If I have fever, when do I get tested?

How do we differentiate between a common flu, seasonal allergy and Covid-19, with the latest outbreak of the pandemic resurfacing in many cities and with the monsoon as a breeding ground for various microbes? Most importantly, when should we get tested?

dr. Suranjit Chatterjee, Senior Consultant Internal Medicine, Indraprastha Apollo Hospital, Delhi says: “The Covid-19 virus is mutating to attack as many new hosts as possible and attacking the vulnerable population. Therefore, during the first wave, the most vulnerable to Covid were especially elderly people with comorbidities. By the time the second and third waves happened, most elderly people had antibodies after contracting the infection and had been vaccinated. So now the virus has moved into the second most vulnerable group, or mediocre adults. Once this wave is over, much of this population would also be immune.”

So the only way to get immunity to this virus is in the form of natural antibodies after you get the infection or get vaccinated. There is no quick way to get rid of the virus other than living with our vulnerabilities and protecting them as much as possible.

Symptoms to watch out for

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According to Dr. Chatterjee this time, the infected show different symptoms that make it difficult to establish a definitive, uniform pattern. “Symptoms such as diarrhea, vomiting, body aches and high fever are the most common symptoms in this round,” he adds, most of which overlap with symptoms of seasonal and stomach flu.

When to get tested?

Understand your fever patterns. “The main difference between a normal and Covid-induced fever is that the former subsides within a few days and is generally low-grade in nature with intermittent remissions. With Covid-19, the fever is consistently high and can last up to three to four days. Self-testing with a Rapid Antigen Kit can be useful for confirming Covid. Today, however, the symptoms can also be confused with seasonal flu or heat stroke as both show similar symptoms. So if a fever persists, get tested. It is advisable to consult a doctor instead of indulging in self-medication. If you fall into the high risk category, it is also advisable to get tested earlier,” says Dr Chatterjee.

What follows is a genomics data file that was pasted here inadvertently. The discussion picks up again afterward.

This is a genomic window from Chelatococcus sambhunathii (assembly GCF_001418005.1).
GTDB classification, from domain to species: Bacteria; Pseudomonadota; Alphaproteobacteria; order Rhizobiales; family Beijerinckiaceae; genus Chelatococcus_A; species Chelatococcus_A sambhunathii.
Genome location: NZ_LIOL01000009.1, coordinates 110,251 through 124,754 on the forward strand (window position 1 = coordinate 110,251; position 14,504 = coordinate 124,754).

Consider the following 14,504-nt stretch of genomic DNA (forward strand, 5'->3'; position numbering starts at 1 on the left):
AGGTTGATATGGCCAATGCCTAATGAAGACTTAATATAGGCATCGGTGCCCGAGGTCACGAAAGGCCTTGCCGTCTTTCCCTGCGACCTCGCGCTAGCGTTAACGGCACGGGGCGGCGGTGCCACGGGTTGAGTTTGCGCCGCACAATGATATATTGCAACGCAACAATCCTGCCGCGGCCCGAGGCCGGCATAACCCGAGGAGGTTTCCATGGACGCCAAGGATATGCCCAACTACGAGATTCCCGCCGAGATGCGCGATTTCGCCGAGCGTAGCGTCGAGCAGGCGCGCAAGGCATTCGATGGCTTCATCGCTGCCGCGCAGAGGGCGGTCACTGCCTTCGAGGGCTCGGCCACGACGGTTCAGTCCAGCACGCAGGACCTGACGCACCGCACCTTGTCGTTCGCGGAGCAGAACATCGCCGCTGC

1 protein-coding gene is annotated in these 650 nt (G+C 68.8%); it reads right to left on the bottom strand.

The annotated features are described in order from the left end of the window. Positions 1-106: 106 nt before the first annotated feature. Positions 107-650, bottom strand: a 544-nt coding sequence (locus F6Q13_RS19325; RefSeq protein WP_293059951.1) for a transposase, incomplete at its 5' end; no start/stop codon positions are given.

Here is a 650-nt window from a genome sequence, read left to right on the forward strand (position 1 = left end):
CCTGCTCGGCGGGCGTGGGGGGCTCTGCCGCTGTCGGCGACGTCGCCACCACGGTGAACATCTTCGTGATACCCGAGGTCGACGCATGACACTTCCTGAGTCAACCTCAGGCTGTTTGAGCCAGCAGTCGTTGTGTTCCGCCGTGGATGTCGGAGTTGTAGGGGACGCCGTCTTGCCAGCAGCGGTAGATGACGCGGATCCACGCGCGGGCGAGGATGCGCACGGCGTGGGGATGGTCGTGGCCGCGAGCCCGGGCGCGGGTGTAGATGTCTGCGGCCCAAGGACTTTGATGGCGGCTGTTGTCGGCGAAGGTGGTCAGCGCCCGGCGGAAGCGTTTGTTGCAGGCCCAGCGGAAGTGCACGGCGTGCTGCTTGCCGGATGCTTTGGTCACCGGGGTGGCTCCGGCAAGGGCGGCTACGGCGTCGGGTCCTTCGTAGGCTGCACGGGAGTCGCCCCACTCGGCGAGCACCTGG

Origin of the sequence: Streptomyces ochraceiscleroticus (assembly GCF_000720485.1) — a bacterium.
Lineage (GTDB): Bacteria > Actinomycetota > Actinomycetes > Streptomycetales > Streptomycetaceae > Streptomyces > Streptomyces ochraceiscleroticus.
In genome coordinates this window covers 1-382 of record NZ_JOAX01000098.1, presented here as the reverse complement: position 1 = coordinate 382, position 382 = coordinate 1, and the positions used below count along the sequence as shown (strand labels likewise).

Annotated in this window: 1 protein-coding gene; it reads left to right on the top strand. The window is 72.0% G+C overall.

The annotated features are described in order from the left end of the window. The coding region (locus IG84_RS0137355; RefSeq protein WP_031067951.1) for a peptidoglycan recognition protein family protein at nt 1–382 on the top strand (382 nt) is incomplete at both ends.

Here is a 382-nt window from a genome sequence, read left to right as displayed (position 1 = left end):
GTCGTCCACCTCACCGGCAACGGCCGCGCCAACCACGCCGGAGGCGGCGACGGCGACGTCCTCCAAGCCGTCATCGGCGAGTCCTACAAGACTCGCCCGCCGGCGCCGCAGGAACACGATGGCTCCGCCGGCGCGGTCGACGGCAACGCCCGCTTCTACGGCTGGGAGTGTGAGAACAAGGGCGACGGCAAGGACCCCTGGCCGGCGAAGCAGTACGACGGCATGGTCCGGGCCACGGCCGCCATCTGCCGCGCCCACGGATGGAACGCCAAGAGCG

Seasonal Flu vs Covid

“Seasonal flu rarely affects the lower airways or lungs. While the latest Covid attack caused by the Omicron variants affects the upper respiratory tract, it can escalate quickly and cause respiratory distress and lower oxygen levels. So keep an eye out. Yet there are many differences between seasonal flu and Covid. Seasonal flu has a pattern of occurring during seasonal changes and is most common during the winter. Covid can occur all year round. The contagiousness of Covid is much higher than any other viral pneumonia. The seasonal flu is manifested by usually mild symptoms, except in patients with pre-existing respiratory diseases, such as asthma, COPD, or ILD. Covid has a higher morbidity index. Covid can cause damage to multiple organs and long-lasting symptoms, the common flu doesn’t affect other systems as much. Unlike Covid, flu can be detected clinically. Control of flu is mainly symptomatic with acetaminophen and antiallergic drugs. Since the manifestations of Covid vary from person to person, it is absolutely important to follow the doctor’s guidelines,” said Dr. Neetu Jain, Senior Consultant, Pulmonology, Intensive Care, Sleep Medicine, PSRI Hospital, New Delhi.

Practices that people should apply

Although we are still living with Covid, the preventive measures are not changing.

• Self-isolation is recommended if you have a fever, until the possibility of Covid has been ruled out.

• Don’t compromise on the discipline of the relaxed mask. “At all times, wear them in a virus-prone area or an indoor environment where transmission is easier,” says Dr. Chatterjee.

• Maintain appropriate Covid behavior at all times, be it wearing masks, washing and sanitizing hands, maintaining social distancing and isolating yourself when faced with a Covid-related symptom.

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